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National Atrial Fibrillation Awareness Month: Atrial fibrillation risk, dementia, atrial fibrillation treatment

September marks the beginning of National Atrial Fibrillation Awareness Month, a time to raise awareness and garner support for a condition that affects nearly 2.2 Americans. Atrial fibrillation is characterized by a rapid and irregular heartbeat that occurs in the upper chambers—called the atria—quiver erratically. Atrial fibrillation is a treatable condition, yet as few as 30 percent with the condition receive the recommended treatment. We at Bel Marra feel we an obligation to bring this important issue to light for your readers, so we have compiled a list of articles touching on the subject. You will find information about atrial fibrillation risk as well as current standards for atrial fibrillation treatment. Another issue is the relationship atrial fibrillation has with the rise in dementia, which is something all seniors should be aware of.

Atrial fibrillation risk, heart chamber damage linked to moderate alcohol consumption: New study

Atrial fibrillation risk and heart chamber damage are linked to moderate alcohol consumption, according to research findings. Senior author of the study Gregory Marcus explained, “There’s growing evidence that moderate alcohol intake may be a risk factor for atrial fibrillation, the most common heart rhythm disturbance in the world, but the mechanism by which alcohol may lead to atrial fibrillation is unknown.”
The researchers looked at damage of the left ventricle of the heart as a possible pathway between alcohol and atrial fibrillation. Atrial fibrillation is a well-known risk factor for stroke. It is characterized by an irregular heart rhythm, which can contribute to blood clotting. Continue reading

atrial-fibrillaiton-risk-increases-with-sleep-problemsAtrial fibrillation, irregular heartbeat risk higher with poor sleep in elderly

Atrial fibrillation (irregular heartbeat) risk is higher with poor sleep in elderly, according to research findings. The researchers examined three sources of data to isolate and confirm the impact of inadequate sleep on atrial fibrillation.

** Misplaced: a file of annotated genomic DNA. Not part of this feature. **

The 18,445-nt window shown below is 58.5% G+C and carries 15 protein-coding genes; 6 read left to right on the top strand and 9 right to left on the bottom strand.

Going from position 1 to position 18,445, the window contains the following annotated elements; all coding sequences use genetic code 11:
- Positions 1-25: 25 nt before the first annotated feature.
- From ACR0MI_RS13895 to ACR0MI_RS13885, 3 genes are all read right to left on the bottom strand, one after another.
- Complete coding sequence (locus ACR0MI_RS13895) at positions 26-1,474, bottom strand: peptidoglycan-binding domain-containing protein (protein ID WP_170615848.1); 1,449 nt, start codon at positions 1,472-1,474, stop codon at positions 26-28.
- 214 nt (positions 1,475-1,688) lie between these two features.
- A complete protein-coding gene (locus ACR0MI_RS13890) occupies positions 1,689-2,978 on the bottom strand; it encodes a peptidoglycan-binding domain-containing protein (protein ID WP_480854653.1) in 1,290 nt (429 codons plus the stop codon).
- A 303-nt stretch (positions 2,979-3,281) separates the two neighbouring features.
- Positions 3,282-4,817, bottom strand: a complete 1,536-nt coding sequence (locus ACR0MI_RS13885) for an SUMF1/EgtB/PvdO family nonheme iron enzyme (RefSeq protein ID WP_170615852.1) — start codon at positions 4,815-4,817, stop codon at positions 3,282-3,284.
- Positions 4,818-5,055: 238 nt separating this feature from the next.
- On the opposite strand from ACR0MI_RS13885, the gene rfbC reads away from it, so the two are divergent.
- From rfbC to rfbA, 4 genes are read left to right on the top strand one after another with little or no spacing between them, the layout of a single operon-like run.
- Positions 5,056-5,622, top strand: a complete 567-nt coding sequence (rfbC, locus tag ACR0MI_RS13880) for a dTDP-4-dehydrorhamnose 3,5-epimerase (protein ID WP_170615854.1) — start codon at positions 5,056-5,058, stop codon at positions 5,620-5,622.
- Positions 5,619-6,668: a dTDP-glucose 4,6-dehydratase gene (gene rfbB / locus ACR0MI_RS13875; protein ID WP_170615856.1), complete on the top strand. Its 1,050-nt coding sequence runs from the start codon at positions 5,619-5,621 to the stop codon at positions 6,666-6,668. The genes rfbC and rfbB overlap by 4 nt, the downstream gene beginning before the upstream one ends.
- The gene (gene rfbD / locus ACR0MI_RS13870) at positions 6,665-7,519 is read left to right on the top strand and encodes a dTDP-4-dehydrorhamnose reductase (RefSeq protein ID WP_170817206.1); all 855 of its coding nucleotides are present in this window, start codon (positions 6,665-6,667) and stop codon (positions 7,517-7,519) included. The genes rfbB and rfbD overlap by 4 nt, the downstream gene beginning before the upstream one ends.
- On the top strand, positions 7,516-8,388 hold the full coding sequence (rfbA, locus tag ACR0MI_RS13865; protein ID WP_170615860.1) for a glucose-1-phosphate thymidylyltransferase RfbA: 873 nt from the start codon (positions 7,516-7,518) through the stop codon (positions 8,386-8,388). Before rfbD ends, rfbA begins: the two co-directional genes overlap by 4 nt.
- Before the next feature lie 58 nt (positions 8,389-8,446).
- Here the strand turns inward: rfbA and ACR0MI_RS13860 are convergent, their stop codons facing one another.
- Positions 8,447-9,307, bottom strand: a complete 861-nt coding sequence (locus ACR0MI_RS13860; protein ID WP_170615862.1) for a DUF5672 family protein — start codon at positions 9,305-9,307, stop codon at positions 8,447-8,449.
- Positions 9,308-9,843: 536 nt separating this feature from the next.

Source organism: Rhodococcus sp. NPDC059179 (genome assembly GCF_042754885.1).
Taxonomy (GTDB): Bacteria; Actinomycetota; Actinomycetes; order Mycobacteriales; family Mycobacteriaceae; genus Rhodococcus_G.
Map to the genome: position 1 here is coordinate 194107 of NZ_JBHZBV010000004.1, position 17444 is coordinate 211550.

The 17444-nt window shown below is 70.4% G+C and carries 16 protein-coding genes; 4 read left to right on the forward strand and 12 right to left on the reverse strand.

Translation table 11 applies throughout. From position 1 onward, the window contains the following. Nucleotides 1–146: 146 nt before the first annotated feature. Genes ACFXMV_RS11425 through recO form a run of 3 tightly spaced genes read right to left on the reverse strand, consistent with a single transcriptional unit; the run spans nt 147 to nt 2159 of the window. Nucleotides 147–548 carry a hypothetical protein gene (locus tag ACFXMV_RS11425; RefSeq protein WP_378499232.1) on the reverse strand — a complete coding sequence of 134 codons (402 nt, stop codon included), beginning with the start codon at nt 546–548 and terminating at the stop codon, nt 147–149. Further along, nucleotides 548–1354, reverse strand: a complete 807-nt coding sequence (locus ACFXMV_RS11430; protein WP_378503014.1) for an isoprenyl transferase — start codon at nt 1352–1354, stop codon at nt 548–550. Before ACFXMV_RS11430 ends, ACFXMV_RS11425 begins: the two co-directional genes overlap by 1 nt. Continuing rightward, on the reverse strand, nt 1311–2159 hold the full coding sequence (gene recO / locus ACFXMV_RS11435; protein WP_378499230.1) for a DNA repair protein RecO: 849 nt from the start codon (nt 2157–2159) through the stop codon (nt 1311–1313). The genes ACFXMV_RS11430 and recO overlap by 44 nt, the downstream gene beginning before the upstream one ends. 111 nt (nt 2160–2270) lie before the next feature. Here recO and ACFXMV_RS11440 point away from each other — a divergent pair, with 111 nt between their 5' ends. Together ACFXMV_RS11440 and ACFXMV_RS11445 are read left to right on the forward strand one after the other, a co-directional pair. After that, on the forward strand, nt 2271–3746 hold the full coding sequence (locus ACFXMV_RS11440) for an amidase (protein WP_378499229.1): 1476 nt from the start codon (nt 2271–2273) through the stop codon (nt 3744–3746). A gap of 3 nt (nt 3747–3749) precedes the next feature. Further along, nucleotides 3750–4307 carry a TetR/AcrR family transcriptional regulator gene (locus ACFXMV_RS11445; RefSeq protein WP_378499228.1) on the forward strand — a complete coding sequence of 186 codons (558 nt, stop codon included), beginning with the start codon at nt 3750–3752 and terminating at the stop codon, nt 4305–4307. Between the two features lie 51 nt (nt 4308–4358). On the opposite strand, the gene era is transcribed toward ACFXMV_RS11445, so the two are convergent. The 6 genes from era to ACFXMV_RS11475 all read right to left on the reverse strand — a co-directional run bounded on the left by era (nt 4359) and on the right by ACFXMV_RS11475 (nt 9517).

The researchers found that disrupted sleep may be an independent risk factor for atrial fibrillation. People who reported frequent nighttime awakening were 26 percent more likely to develop atrial fibrillation. Those diagnosed with insomnia had a 29 percent higher risk of atrial fibrillation diagnosis.
Lead study author Matt Christensen explained, “The idea that these three studies gave us consistent results was exciting.” Continue reading

atrial-fibrillation-in-older-adultsAtrial fibrillation in older adults may affect strength, balance, gait speed, and coordination: Study

Atrial fibrillation in older adults may affect strength, balance, gait speed, and coordination. A study has found that atrial fibrillation – a common form of irregular heartbeat – can accelerate age-related declines in walking speed and strength.
Lead author Jared W. Magnani said, “Particularly in older adults, we need to be mindful that the effects of atrial fibrillation (AFib or AF) go beyond increasing the risk of heart failure and stroke. We learned from this study that older adults with AFib are especially vulnerable to losing strength, balance, gait speed, and coordination.” Continue reading

atrial-fibrillation-raises-dementia-riskAtrial fibrillation raises dementia risk: Study

Atrial fibrillation raises the risk of dementia, according to research findings. The study also found that atrial fibrillation patients taking warfarin (the blood thinner) to reduce their risk of stroke were more likely to develop dementia, compared to patients who used this medication for other conditions.
The researchers looked at over 6,000 patients on warfarin with no history of dementia. Patients were divided into two groups: those using warfarin for atrial fibrillation and those on warfarin but without atrial fibrillation.
The researchers found that atrial fibrillation patients were two to three times more likely to develop dementia, compared to patients on warfarin without atrial fibrillation. Continue reading

Atrial fibrillation treatment can be effective with new guidelines for surgical ablation

Atrial fibrillation treatment can be effective with new guidelines for surgical ablation. Coauthor of the study Vinay Badhwar explained, “These guidelines represent nearly two years of effort by some of the nation’s leading experts in the surgical treatment of atrial fibrillation. This important document highlights the increasing global evidence on the safety and efficacy of surgical ablation for the treatment of Afib [atrial fibrillation].”
The literature review revealed a steady development of surgical ablation as a treatment for atrial fibrillation over the last 30 years with frequency and success increasing. Based on this, the guideline committee has put together up-to-date recommendations, concluding that surgical ablation is effective at reducing atrial fibrillation and improving quality of life. Therefore, surgical ablation should have a larger role in adult cardiac surgery. Continue reading


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